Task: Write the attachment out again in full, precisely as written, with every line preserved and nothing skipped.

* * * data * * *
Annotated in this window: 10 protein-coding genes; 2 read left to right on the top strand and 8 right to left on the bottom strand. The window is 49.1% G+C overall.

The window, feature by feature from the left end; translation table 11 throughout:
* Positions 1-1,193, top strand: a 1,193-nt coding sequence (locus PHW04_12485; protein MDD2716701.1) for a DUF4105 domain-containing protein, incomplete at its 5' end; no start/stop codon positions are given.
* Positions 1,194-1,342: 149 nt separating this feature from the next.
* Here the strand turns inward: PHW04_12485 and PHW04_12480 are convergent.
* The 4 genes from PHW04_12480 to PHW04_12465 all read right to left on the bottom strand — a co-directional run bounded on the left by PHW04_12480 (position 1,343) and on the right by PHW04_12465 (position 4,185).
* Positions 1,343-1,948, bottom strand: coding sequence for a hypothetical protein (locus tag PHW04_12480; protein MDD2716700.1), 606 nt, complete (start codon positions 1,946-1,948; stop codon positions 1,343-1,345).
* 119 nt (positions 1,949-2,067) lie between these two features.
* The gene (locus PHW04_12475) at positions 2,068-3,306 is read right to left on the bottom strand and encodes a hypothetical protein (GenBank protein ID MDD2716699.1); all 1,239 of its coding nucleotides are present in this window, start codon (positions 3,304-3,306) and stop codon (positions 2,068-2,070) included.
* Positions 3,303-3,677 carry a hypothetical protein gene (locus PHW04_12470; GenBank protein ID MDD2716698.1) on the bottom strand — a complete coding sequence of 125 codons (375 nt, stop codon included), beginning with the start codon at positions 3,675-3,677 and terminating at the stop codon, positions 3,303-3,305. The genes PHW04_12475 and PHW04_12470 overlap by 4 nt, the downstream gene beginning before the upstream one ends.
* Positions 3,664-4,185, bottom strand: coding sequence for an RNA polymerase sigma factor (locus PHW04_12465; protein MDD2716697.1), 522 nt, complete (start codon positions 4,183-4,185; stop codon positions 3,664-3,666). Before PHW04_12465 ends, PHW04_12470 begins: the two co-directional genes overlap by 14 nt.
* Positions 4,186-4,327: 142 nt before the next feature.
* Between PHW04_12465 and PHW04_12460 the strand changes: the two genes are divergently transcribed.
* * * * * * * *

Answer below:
Annotated in this window: 10 protein-coding genes; 2 read left to right on the top strand and 8 right to left on the bottom strand. The window is 49.1% G+C overall.

The window, feature by feature from the left end; translation table 11 throughout:
* Positions 1-1,193, top strand: a 1,193-nt coding sequence (locus PHW04_12485; protein MDD2716701.1) for a DUF4105 domain-containing protein, incomplete at its 5' end; no start/stop codon positions are given.
* Positions 1,194-1,342: 149 nt separating this feature from the next.
* Here the strand turns inward: PHW04_12485 and PHW04_12480 are convergent.
* The 4 genes from PHW04_12480 to PHW04_12465 all read right to left on the bottom strand — a co-directional run bounded on the left by PHW04_12480 (position 1,343) and on the right by PHW04_12465 (position 4,185).
* Positions 1,343-1,948, bottom strand: coding sequence for a hypothetical protein (locus tag PHW04_12480; protein MDD2716700.1), 606 nt, complete (start codon positions 1,946-1,948; stop codon positions 1,343-1,345).
* 119 nt (positions 1,949-2,067) lie between these two features.
* The gene (locus PHW04_12475) at positions 2,068-3,306 is read right to left on the bottom strand and encodes a hypothetical protein (GenBank protein ID MDD2716699.1); all 1,239 of its coding nucleotides are present in this window, start codon (positions 3,304-3,306) and stop codon (positions 2,068-2,070) included.
* Positions 3,303-3,677 carry a hypothetical protein gene (locus PHW04_12470; GenBank protein ID MDD2716698.1) on the bottom strand — a complete coding sequence of 125 codons (375 nt, stop codon included), beginning with the start codon at positions 3,675-3,677 and terminating at the stop codon, positions 3,303-3,305. The genes PHW04_12475 and PHW04_12470 overlap by 4 nt, the downstream gene beginning before the upstream one ends.
* Positions 3,664-4,185, bottom strand: coding sequence for an RNA polymerase sigma factor (locus PHW04_12465; protein MDD2716697.1), 522 nt, complete (start codon positions 4,183-4,185; stop codon positions 3,664-3,666). Before PHW04_12465 ends, PHW04_12470 begins: the two co-directional genes overlap by 14 nt.
* Positions 4,186-4,327: 142 nt before the next feature.
* Between PHW04_12465 and PHW04_12460 the strand changes: the two genes are divergently transcribed.